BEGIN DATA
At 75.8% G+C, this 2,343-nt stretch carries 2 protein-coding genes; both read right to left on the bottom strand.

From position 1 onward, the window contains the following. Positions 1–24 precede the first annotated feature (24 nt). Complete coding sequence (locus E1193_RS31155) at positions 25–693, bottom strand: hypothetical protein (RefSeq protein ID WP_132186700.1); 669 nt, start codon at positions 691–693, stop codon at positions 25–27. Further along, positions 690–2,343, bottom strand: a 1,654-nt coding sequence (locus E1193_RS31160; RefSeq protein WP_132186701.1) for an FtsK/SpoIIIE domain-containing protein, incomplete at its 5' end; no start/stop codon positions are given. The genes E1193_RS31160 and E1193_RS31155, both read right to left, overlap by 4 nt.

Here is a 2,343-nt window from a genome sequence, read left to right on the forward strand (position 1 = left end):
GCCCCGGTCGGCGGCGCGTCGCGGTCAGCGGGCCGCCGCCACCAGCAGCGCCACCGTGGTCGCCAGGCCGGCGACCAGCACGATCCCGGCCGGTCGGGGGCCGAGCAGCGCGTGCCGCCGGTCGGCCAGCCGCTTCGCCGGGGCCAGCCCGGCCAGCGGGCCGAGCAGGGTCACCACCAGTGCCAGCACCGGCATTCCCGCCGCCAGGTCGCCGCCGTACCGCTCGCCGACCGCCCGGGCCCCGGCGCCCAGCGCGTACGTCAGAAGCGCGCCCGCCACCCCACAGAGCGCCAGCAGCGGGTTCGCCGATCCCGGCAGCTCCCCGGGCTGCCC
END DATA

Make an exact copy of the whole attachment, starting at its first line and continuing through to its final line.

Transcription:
At 75.8% G+C, this 2,343-nt stretch carries 2 protein-coding genes; both read right to left on the bottom strand.

From position 1 onward, the window contains the following. Positions 1–24 precede the first annotated feature (24 nt). Complete coding sequence (locus E1193_RS31155) at positions 25–693, bottom strand: hypothetical protein (RefSeq protein ID WP_132186700.1); 669 nt, start codon at positions 691–693, stop codon at positions 25–27. Further along, positions 690–2,343, bottom strand: a 1,654-nt coding sequence (locus E1193_RS31160; RefSeq protein WP_132186701.1) for an FtsK/SpoIIIE domain-containing protein, incomplete at its 5' end; no start/stop codon positions are given. The genes E1193_RS31160 and E1193_RS31155, both read right to left, overlap by 4 nt.

Here is a 2,343-nt window from a genome sequence, read left to right on the forward strand (position 1 = left end):
GCCCCGGTCGGCGGCGCGTCGCGGTCAGCGGGCCGCCGCCACCAGCAGCGCCACCGTGGTCGCCAGGCCGGCGACCAGCACGATCCCGGCCGGTCGGGGGCCGAGCAGCGCGTGCCGCCGGTCGGCCAGCCGCTTCGCCGGGGCCAGCCCGGCCAGCGGGCCGAGCAGGGTCACCACCAGTGCCAGCACCGGCATTCCCGCCGCCAGGTCGCCGCCGTACCGCTCGCCGACCGCCCGGGCCCCGGCGCCCAGCGCGTACGTCAGAAGCGCGCCCGCCACCCCACAGAGCGCCAGCAGCGGGTTCGCCGATCCCGGCAGCTCCCCGGGCTGCCC